Kia’s true fleet registrations – which exclude Motability, rental and captive sales – increased by more than a third last year. It moved the company up four places to 14 in the sales table.
Although sales to Motability and rental also increased, true fleet now accounts for 43% of Kia’s total fleet sales, up from 40% in 2011.
The new Ceed, launched in June last year, has been key to growth. Across all body styles, Kia sold 15,380, up from 10,569 in 2011, accounting for almost a quarter of its 2012 total.
The Sportswagon accounted for 4,563 units, of which 84% were to fleets. However, the latest estate wasn’t launched until September, so most sales were the old SW. This year – with a full 12 months of Sportswagon sales – Kia anticipates selling around 5,500.
It is right to be optimistic. Quality improvements, particularly to the interior, make the car far more appealing to company car drivers, while the low CO2 emissions offered by our 1.6-litre CRDi test car tick the financial box as well.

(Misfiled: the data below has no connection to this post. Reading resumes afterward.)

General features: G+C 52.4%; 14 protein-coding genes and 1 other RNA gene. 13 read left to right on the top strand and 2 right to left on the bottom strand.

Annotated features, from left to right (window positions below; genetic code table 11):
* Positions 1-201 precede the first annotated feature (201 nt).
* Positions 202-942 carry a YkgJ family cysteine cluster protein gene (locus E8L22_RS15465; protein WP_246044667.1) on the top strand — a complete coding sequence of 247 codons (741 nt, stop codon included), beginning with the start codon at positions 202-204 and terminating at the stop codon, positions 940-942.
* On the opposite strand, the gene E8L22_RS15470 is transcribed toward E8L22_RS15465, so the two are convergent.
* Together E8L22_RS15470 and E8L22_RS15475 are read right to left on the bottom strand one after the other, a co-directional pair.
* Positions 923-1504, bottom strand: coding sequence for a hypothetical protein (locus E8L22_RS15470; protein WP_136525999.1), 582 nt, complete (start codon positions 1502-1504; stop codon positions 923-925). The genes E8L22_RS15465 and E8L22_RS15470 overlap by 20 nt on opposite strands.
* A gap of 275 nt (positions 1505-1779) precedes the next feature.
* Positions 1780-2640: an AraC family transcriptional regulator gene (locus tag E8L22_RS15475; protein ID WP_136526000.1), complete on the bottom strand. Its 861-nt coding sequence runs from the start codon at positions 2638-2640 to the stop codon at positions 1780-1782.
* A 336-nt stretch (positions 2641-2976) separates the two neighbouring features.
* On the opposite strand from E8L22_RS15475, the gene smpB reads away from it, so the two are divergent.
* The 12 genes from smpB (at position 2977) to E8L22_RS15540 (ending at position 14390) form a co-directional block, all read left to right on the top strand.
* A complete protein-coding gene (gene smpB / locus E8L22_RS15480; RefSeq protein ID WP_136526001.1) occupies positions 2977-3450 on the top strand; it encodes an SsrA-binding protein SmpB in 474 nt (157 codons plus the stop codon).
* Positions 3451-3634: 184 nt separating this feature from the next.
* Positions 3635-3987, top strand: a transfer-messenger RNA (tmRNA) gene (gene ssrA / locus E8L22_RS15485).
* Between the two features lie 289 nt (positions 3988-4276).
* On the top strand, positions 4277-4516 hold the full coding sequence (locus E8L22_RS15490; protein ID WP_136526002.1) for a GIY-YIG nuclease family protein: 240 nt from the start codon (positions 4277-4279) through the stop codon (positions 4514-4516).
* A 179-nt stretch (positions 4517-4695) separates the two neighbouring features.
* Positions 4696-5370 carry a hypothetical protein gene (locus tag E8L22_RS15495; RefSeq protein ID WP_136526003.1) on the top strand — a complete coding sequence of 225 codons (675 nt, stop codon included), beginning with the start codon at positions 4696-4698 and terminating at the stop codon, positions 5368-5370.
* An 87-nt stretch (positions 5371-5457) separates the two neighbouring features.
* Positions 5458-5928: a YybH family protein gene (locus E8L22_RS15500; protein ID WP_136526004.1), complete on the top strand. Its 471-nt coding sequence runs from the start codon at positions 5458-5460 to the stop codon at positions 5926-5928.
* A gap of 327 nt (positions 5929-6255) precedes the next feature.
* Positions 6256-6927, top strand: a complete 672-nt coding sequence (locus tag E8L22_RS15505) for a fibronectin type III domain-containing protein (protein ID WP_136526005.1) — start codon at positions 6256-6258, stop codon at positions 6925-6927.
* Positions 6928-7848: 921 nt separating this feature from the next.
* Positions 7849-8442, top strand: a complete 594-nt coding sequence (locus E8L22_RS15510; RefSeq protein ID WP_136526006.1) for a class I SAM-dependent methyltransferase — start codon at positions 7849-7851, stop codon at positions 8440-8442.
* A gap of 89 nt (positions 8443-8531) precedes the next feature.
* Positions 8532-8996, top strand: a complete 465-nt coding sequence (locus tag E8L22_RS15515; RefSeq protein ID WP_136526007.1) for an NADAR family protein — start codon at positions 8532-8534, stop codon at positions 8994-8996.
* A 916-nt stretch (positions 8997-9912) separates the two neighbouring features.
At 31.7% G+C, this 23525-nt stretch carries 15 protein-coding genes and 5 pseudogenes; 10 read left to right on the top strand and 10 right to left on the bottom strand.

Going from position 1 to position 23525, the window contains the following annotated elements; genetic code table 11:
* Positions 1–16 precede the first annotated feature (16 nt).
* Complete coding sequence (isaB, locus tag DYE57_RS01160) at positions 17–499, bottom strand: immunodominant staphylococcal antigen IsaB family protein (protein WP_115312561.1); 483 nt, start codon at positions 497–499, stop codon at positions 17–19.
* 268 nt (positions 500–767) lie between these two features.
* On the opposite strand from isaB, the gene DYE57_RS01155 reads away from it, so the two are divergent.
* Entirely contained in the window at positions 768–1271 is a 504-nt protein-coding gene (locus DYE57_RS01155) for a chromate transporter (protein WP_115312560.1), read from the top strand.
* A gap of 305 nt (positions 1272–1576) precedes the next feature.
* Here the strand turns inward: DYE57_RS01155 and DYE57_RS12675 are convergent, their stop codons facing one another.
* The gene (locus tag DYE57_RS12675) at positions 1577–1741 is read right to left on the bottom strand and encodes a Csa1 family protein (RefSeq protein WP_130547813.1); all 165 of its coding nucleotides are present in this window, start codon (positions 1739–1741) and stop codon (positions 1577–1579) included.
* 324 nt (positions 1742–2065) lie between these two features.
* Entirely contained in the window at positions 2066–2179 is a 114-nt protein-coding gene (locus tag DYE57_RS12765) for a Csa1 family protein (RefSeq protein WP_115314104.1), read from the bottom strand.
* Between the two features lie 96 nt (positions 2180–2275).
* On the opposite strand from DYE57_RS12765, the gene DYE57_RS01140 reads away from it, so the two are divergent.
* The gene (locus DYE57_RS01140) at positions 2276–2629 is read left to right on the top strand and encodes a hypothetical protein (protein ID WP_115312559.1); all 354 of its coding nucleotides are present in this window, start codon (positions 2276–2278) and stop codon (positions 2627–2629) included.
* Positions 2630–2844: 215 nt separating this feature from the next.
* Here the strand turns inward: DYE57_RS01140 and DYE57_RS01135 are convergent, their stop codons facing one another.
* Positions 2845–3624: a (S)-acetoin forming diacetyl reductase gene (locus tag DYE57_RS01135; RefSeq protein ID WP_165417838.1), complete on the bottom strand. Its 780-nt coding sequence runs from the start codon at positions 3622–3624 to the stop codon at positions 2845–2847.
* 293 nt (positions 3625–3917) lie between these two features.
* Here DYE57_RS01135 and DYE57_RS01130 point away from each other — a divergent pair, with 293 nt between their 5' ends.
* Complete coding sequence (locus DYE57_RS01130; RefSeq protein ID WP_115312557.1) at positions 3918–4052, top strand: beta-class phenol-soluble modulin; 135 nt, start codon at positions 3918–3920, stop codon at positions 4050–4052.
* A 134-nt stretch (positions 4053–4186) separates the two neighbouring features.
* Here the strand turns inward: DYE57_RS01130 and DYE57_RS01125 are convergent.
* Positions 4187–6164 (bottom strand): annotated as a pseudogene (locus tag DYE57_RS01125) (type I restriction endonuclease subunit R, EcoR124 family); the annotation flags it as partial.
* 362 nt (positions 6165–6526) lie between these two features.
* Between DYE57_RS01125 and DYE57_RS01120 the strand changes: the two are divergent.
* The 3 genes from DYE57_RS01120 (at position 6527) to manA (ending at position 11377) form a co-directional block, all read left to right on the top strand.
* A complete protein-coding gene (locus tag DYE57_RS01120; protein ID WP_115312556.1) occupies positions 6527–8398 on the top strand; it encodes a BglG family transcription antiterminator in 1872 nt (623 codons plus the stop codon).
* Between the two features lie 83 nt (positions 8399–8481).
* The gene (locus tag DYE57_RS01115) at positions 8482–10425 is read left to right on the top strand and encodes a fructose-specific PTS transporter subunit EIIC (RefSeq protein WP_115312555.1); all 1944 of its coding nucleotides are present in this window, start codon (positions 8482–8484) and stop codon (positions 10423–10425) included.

This 126bhp unit emits 116g/km of CO2, putting it in the 17% BIK tax band (18% in 2013/14). With P11D pricing at £20,040 for the well-equipped ‘3’ trim and solid residual values, the figures add up to a competitive proposition.
The other key figure, of course, is boot space. Beneath its curvy body, the Ceed Sportswagon offers 528 litres with all seats in place and 1,642 litres with the rear seats folded.
That comfortably beats the Vauxhall Astra Sports Tourer’s 500/1,550 litres, but falls short of the Peugeot 308 SW’s mighty 573/2,149.
Behind the wheel, the Ceed is refined, comfortable and a solid enough drive. It won’t set pulses racing – 0-62mph comes in a relaxed 10.8 seconds – but it is sure-footed with responsive handling.
The main niggle is the fuel cap. All doors must be unlocked before the fuel filler unclicks (it took a scan through the owner’s handbook to find that out) and watch out for the rubber lock springing out when the cap is open which prevents it from closing; you have to push it back into place to close the lid.
We also failed during our week-long test to get close to the official fuel consumption figures, although admittedly much of the mileage travelled was a 12-mile commute from cold.
That said, 54mpg is around 16% below the combined 64.2mpg, which is perhaps not so unrealistic as a long-term expectation.